The time of treatment of the metal surface with the rinse solution need only be long enough to ensure complete wetting of the metal surface. Rinse time can therefore be from about 5 seconds to 5 minutes.
The rinse solution can be operated at temperatures as high as about 200° F. Subsequent to the rinse step, the metal is dried such as via travel through an oven or by allowing drying at ambient.
Preliminary results, as per the following examples, indicate that the N,N-substituted glycine homopolymers and copolymers perform unexpectedly well when applied over zinc phosphate conversion coatings. However, the invention, in its broadest aspects, is applicable to any metal surface whatsoever whether it is provided over a conversion coating or not.
The invention will now be further described with reference to a number of specific examples which are to be regarded solely as illustrative, and not as restricting the scope of the invention.
Vinylbenzene chloride (VBC Dow Chemicals) comprising a mixture of the meta (≈70%) and para (≈30%) isomers was used as a starting material.
To a 2,000 ml reactor was charged 497.36 g of D.I. water, 474.8 g methanol, 52.84 g 50% aqueous sodium hydroxide, and 54.32 g iminodiacetic acid. The reactor contents were heated to a slight reflux, then VBC was added dropwise over a one hour period. After one-quarter of the VBC was added, 150.2 g 17.59% aqueous sodium hydroxide was charged into the reactor. After the VBC addition, the batch was held at a slight reflux for thirty minutes, then solvent was removed under vacuum until one-third the original volume remained. The aqueous solution was then extracted with chloroform (3×20 ml), and additional solvent was then removed under vacuum until three-fourths the volume remained. Acidification of the aqueous solution with 96.74 g 37% aqueous HCl resulted in a white solid which was filtered, diluted to 10% aqueous solution, refiltered, and dried in vacuo to yield a light tan colored powder. The structure of the produced monomer was verified by Carbon 13 NMR.
To a 250 ml reactor was charged 27.34 g D.I. water and 1.34 g of V-50 initiator (available Wako Chemical). The solution was purged with nitrogen and heated to and maintained at 70° C. A solution of 37.8 g D.I. water, 7.87 g 50% aqueous sodium hydroxide and 25.0 g monomer (example 1) was then charged over a two-hundred minute period. The rate of addition was decreased by 50% at both the fifty and the one-hundred minute marks of the addition period. After addition, the batch was held at 70°±2° C. for one hour; then at 90°±2° C. for another hour. The batch was then cooled to room temperature, and 6.27 g 50% aqueous sodium hydroxide was added.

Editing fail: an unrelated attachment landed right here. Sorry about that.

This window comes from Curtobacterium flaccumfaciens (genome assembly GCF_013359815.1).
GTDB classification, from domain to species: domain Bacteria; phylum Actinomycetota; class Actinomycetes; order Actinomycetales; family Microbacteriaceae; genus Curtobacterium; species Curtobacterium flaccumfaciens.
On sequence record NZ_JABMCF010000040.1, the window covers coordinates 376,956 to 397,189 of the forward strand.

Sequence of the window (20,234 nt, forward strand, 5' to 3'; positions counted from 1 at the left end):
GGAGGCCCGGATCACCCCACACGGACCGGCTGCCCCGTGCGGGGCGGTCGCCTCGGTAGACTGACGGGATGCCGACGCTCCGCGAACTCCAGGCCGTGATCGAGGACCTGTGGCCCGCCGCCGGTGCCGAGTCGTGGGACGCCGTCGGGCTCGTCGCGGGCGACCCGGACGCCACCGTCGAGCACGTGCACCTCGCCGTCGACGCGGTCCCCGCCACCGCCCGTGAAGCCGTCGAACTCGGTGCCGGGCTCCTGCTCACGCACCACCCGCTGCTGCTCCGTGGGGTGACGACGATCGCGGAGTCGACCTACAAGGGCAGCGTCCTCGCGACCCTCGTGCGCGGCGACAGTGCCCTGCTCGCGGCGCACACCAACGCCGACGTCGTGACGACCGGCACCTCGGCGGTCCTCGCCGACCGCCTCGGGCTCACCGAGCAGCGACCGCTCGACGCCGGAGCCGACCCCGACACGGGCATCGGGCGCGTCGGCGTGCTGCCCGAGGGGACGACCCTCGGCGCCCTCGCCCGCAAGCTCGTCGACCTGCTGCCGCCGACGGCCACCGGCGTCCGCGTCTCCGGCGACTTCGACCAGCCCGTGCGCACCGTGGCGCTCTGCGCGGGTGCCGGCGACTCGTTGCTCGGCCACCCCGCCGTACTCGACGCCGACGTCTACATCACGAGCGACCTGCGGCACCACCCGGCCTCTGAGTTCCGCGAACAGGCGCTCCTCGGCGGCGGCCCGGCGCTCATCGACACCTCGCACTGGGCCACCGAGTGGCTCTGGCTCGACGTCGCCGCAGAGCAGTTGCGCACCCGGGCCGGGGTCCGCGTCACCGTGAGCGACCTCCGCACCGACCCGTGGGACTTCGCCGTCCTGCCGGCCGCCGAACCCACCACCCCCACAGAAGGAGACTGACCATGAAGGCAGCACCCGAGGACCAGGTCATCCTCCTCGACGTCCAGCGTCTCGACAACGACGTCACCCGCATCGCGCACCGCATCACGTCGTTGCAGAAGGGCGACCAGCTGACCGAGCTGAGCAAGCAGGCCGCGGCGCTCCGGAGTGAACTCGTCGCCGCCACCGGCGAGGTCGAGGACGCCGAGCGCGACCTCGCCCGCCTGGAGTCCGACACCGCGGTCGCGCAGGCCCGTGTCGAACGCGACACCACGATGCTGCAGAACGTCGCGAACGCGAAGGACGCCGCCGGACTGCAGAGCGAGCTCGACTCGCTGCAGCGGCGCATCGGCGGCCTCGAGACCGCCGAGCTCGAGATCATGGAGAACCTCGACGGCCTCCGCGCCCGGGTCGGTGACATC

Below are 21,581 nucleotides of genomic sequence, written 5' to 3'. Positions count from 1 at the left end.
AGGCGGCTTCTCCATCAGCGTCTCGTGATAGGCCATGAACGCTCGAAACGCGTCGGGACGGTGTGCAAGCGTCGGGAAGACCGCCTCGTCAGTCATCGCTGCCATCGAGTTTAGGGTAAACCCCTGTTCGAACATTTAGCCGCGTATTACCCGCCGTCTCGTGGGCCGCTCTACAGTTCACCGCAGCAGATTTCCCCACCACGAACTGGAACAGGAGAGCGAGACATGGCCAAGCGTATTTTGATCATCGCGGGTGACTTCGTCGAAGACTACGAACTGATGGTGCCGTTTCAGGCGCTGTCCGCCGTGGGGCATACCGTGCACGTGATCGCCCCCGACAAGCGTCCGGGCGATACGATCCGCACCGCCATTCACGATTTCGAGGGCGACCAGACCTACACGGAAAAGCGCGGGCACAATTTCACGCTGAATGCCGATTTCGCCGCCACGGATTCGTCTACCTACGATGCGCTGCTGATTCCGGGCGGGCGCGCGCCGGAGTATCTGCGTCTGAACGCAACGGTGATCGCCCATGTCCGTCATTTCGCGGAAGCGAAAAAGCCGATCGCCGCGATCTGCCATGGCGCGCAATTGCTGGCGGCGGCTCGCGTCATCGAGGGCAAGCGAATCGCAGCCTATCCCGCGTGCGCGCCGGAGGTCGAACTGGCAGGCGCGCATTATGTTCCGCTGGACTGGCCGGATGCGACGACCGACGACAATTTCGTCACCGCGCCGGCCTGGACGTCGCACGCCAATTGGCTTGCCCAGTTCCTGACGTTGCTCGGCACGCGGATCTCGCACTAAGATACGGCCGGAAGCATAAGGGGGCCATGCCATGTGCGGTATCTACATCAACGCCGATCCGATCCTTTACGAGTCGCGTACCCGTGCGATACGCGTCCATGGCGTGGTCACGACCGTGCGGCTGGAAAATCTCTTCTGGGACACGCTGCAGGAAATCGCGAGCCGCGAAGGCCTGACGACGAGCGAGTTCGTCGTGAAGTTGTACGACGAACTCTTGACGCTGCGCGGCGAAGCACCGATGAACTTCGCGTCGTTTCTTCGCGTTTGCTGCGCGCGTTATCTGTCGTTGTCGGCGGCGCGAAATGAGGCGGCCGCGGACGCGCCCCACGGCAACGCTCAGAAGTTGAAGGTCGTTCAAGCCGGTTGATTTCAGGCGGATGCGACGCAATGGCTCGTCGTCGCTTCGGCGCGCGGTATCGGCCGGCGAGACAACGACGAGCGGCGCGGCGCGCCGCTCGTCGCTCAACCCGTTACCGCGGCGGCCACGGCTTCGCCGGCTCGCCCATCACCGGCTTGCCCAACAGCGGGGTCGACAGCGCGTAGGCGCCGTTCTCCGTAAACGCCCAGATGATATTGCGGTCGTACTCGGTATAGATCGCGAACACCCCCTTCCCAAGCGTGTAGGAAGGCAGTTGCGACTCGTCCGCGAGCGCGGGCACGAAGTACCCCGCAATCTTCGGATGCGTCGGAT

The structure of the resulting homopolymer was verified by Carbon 13 NMR. The polymer solution had a Brookfield viscosity of 29.6 cps at 25% solids as measured at 25° C.
101.84 g D.I. water and 2.75 g of V-50 initiator were charged to a 500 ml reactor. The solution was purged with nitrogen and heated to and maintained at 70° C. A solution of 33.44 g D.I. water, 8.05 g 50% aqueous sodium hydroxide, and 25.59 g (0.1 mole) monomer (example 1) was then charged simultaneously into the reactor along with 14.3 g 50% aqueous solution acrylamide (0.1 mole) over a period of one hundred and fifty seconds. The addition rate was decreased by 50% fifty minutes into the addition. After addition, the batch was held at 70°±2° C. for the first hour; then at 80°±2° C. for the second hour.
The structure of the resulting copolymer was verified by Carbon 13 NMR. The copolymer solution had a Brookfield viscosity of 13.4 cps at 17.7% solids and 25° C.
In order to demonstrate the efficacy of the N,N-substituted glycine homopolymers and copolymers in providing a hexavalent chromium-free post-conversion coating rinse, the following candidate solutions were prepared.
Rinse Solution One
0.1 g/l (solids) homopolymer of Example 1 adjusted to pH ≈6.0 with H3 PO4
Rinse Solution Two
1.0 g/l (solids) homopolymer of Example 1 adjusted to pH ≈3.4-3.6
Comparative Rinse Solution One
2.67 g/l of an aqueous concentrate (18.7% solids) of poly[4-vinyl phenol] (Resin-M, Maruzen Petrochemical Company) aminoethylated with formaldehyde and N-methylaminoethanol according to the disclosure of Example 1--U.S. Pat. No. 4,433,015. The sample was concentrated in vacuo to remove residual volatile organics prior to use. The general structure is an aminoalkylated polyvinyl phenol as follows: ##STR10##
Cold-rolled steel test panels were cleaned in a commercial spray cleaner solution and rinsed in tap water. A commercial titanated phosphate activator solution was then applied to the panels by immersing same in the activator solution for 20 seconds. A zinc phosphate conversion coating was then applied by treating the cleaned and activated test panels for 1 minute by spraying the panels with a concentrated zinc phosphate solution. A 2.5% V/V zinc phosphate solution was formed in 130° F. tap water, producing about 16 g/l PO4, 3 g/l Zn, 0.2 g/l Ni, and 0.5 g/l NO3. The pH of the concentrated zinc phosphate solution was adjusted to 3.4 to 3.6 and sodium nitrite was added to give a concentration of about 0.18 g/l as NO2.